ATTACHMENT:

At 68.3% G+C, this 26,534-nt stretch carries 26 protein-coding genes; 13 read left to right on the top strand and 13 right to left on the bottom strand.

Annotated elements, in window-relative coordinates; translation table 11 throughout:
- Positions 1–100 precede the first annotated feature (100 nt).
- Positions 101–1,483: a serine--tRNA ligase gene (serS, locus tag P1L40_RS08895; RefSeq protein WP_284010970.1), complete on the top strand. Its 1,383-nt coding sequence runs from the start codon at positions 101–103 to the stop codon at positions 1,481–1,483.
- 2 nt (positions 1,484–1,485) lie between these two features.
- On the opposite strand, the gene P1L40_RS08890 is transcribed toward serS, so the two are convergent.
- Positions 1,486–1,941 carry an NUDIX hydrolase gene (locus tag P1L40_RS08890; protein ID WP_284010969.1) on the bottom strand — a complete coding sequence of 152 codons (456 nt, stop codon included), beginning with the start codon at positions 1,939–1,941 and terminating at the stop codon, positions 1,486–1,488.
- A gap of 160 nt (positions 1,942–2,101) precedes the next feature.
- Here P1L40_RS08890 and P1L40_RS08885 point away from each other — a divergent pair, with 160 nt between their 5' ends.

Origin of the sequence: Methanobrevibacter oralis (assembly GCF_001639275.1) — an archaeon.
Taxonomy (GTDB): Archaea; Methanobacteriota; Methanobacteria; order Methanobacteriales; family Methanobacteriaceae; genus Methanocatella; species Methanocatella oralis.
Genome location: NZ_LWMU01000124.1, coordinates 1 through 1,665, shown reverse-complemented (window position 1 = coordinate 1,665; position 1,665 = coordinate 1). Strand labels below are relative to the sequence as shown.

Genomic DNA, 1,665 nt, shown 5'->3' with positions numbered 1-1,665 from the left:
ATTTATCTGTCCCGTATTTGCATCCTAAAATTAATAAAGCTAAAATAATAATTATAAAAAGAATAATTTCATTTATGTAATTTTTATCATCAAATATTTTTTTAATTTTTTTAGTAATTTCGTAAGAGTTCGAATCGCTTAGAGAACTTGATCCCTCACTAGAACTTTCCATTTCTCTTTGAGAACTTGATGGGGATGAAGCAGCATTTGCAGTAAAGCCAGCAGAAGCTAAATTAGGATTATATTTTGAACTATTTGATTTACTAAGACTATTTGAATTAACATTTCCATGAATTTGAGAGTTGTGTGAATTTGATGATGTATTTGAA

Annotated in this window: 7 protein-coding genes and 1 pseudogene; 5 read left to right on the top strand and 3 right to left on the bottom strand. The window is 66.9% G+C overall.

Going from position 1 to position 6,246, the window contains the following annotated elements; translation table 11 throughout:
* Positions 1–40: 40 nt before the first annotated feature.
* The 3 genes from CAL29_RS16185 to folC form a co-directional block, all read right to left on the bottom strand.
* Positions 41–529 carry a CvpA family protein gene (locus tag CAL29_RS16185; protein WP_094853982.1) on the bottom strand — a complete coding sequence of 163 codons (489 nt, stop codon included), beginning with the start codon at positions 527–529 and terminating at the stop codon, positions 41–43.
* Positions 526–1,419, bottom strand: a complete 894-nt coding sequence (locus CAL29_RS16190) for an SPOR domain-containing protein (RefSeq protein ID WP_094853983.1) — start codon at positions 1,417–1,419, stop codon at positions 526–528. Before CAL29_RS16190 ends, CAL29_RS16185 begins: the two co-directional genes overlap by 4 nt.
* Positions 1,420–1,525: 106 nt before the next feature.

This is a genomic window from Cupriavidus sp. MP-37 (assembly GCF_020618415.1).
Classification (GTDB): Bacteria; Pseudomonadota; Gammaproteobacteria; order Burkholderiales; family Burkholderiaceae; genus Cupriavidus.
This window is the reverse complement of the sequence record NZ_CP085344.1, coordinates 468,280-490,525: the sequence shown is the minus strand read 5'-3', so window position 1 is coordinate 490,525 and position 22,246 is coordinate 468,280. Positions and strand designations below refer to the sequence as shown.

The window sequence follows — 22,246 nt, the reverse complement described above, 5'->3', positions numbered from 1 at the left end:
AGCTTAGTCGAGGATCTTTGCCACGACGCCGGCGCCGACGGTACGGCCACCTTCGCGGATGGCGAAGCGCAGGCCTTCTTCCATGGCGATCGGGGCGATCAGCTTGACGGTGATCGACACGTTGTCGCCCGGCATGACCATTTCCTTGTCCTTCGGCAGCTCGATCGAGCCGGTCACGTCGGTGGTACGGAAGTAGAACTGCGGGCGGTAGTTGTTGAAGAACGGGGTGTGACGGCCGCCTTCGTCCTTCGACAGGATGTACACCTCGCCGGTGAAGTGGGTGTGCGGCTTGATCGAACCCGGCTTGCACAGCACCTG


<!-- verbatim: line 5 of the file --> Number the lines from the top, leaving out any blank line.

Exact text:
- 2 nt (positions 1,484–1,485) lie between these two features.